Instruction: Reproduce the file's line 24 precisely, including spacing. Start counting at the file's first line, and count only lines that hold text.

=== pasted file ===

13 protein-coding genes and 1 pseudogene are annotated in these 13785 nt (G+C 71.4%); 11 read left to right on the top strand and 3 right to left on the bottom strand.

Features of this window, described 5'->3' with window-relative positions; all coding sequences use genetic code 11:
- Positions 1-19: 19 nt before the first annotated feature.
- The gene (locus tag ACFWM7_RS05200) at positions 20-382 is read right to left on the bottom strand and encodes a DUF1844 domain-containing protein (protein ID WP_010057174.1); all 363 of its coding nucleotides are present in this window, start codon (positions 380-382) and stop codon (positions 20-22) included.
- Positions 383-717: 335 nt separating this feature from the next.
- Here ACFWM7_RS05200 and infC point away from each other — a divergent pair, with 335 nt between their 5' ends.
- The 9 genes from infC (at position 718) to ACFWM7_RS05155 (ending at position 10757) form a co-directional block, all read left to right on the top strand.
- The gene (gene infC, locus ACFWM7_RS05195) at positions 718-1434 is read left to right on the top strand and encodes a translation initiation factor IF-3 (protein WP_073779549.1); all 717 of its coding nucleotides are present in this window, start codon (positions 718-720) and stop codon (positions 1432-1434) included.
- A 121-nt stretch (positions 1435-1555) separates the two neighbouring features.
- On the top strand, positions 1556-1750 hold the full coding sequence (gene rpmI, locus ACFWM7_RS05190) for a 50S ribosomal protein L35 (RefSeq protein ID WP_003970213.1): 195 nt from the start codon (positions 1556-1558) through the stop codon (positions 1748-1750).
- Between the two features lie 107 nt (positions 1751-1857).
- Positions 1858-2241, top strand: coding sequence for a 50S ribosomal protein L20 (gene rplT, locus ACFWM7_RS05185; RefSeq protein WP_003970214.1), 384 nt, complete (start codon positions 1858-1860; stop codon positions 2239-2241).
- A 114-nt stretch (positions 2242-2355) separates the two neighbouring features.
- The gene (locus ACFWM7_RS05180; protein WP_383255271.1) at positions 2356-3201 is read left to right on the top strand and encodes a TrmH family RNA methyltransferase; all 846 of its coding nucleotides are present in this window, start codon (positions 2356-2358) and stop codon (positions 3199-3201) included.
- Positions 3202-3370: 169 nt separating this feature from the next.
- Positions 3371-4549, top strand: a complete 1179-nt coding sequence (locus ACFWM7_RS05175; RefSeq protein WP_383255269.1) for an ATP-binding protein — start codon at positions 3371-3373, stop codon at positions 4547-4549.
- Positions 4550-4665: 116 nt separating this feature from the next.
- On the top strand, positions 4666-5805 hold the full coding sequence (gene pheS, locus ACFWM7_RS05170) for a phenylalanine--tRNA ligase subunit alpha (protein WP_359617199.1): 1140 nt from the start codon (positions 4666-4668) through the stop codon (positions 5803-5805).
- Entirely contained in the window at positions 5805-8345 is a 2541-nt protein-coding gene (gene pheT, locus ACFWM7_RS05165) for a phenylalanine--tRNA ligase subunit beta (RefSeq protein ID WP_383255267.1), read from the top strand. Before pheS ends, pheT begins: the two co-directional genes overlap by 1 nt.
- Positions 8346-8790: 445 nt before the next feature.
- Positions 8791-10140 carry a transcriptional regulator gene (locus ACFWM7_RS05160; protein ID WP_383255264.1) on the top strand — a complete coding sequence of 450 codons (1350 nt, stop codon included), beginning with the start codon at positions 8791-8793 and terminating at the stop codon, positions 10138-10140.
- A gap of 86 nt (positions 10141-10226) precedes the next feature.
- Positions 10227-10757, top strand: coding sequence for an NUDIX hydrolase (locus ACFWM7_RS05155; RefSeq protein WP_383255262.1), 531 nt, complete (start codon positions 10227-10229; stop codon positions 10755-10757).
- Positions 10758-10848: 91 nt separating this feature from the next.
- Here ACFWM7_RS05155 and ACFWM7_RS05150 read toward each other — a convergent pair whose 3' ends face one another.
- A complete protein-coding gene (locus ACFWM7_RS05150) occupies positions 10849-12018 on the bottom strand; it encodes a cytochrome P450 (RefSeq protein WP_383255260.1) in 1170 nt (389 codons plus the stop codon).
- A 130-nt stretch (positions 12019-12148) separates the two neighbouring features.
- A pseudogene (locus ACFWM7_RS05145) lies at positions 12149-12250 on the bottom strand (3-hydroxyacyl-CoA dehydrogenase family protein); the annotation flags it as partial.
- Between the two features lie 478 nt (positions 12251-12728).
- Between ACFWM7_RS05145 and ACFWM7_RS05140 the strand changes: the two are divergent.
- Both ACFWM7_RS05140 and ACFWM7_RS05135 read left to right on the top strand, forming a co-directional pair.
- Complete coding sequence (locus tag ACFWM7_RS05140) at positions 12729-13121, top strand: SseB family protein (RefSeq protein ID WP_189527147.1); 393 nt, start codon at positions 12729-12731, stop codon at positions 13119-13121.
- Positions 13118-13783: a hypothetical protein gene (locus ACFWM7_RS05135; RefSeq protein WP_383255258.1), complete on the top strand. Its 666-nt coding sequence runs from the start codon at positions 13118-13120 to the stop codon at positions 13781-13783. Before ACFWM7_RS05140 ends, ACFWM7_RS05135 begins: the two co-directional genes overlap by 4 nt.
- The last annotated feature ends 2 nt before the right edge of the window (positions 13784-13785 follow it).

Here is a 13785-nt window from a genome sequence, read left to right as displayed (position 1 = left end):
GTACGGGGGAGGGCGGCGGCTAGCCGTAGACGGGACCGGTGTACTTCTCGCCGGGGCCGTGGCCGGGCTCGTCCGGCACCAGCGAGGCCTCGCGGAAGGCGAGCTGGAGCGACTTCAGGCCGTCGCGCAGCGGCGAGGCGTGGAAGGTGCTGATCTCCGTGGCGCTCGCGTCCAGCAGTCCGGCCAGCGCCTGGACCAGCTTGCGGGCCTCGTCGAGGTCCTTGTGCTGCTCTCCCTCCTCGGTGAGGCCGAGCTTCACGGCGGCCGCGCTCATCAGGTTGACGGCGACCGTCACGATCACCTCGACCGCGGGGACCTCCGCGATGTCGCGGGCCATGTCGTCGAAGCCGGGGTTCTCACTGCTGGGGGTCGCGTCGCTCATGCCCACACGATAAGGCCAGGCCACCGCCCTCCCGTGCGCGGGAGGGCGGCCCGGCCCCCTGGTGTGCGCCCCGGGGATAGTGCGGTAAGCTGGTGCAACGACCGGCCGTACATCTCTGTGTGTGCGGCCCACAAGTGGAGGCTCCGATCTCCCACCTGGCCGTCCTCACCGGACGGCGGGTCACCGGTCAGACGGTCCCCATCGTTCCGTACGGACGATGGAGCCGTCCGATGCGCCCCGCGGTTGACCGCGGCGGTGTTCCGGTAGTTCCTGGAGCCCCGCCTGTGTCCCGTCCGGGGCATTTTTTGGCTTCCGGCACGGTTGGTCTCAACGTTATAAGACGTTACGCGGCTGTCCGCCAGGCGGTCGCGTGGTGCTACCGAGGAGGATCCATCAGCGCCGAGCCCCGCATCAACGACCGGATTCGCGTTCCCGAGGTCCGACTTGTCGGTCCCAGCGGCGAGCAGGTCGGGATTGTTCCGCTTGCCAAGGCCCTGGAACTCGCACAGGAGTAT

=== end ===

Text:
- Positions 10758-10848: 91 nt separating this feature from the next.